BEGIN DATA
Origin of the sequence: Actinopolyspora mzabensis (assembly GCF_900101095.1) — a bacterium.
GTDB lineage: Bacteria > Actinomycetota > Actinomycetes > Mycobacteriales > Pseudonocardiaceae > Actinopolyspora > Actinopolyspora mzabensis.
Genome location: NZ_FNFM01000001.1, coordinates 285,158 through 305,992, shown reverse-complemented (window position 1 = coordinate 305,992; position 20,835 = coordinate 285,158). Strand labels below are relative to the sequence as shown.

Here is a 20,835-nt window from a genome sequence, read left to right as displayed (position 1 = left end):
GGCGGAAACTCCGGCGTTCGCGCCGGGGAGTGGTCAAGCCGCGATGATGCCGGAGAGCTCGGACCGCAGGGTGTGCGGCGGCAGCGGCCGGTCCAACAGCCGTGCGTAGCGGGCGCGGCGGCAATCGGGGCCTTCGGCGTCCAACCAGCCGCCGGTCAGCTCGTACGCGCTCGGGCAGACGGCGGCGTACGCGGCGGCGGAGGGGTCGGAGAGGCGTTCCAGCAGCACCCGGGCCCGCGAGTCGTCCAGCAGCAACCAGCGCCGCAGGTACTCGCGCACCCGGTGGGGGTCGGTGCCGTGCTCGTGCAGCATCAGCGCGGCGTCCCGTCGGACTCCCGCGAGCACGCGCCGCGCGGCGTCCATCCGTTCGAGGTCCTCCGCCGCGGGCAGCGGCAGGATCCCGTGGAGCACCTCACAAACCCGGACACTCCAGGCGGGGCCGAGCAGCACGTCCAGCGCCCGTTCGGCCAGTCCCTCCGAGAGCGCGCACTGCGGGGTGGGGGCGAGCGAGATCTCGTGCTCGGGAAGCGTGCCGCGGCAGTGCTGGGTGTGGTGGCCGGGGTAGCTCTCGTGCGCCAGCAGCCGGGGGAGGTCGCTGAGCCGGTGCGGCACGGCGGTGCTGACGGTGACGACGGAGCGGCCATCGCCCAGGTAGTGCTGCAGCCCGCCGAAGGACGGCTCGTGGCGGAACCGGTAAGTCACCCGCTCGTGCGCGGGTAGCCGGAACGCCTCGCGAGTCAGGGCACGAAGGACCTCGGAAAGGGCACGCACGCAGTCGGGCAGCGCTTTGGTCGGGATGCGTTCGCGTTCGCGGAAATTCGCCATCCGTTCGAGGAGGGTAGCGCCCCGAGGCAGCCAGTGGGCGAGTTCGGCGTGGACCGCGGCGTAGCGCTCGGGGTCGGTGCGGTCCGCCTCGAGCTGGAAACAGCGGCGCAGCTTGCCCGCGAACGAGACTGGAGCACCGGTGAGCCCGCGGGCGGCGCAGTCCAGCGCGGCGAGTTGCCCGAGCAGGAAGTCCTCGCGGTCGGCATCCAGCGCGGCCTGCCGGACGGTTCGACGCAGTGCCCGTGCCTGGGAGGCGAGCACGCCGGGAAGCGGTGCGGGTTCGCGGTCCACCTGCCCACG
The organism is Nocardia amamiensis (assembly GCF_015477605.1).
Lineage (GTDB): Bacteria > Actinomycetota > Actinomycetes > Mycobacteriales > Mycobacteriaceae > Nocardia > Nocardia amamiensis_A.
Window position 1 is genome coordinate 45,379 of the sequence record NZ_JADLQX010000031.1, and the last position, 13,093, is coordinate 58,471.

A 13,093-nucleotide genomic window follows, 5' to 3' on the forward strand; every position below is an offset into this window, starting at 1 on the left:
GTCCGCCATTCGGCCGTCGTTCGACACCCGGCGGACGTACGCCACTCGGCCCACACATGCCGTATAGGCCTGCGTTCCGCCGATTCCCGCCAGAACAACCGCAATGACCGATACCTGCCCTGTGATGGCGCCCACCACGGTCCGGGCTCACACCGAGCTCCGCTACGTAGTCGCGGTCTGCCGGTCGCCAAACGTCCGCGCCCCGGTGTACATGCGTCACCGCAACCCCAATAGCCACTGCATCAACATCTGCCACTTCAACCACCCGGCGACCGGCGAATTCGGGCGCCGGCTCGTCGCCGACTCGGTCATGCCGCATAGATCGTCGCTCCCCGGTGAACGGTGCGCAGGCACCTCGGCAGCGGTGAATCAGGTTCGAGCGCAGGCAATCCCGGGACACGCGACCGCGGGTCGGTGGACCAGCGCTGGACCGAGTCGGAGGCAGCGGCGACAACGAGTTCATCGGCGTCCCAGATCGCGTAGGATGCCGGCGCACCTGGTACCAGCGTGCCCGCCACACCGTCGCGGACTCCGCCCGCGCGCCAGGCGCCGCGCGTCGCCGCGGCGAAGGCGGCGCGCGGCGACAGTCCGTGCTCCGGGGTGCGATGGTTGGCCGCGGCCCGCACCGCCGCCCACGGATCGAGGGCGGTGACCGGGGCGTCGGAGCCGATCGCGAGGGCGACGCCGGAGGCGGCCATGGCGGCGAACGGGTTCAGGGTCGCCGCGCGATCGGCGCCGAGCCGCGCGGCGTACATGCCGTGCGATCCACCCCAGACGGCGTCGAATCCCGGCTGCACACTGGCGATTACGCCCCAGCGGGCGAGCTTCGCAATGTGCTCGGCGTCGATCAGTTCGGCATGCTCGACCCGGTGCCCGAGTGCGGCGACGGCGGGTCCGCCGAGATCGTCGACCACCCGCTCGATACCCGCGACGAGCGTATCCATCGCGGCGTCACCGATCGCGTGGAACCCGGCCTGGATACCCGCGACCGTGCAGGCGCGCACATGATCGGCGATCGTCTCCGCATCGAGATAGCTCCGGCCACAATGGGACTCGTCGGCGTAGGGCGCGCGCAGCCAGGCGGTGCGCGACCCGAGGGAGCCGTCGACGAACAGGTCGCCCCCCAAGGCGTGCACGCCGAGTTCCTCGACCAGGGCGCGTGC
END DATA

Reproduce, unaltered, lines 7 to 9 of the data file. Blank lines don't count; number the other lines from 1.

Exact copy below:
Lineage (GTDB): Bacteria > Actinomycetota > Actinomycetes > Mycobacteriales > Mycobacteriaceae > Nocardia > Nocardia amamiensis_A.
Window position 1 is genome coordinate 45,379 of the sequence record NZ_JADLQX010000031.1, and the last position, 13,093, is coordinate 58,471.

A 13,093-nucleotide genomic window follows, 5' to 3' on the forward strand; every position below is an offset into this window, starting at 1 on the left: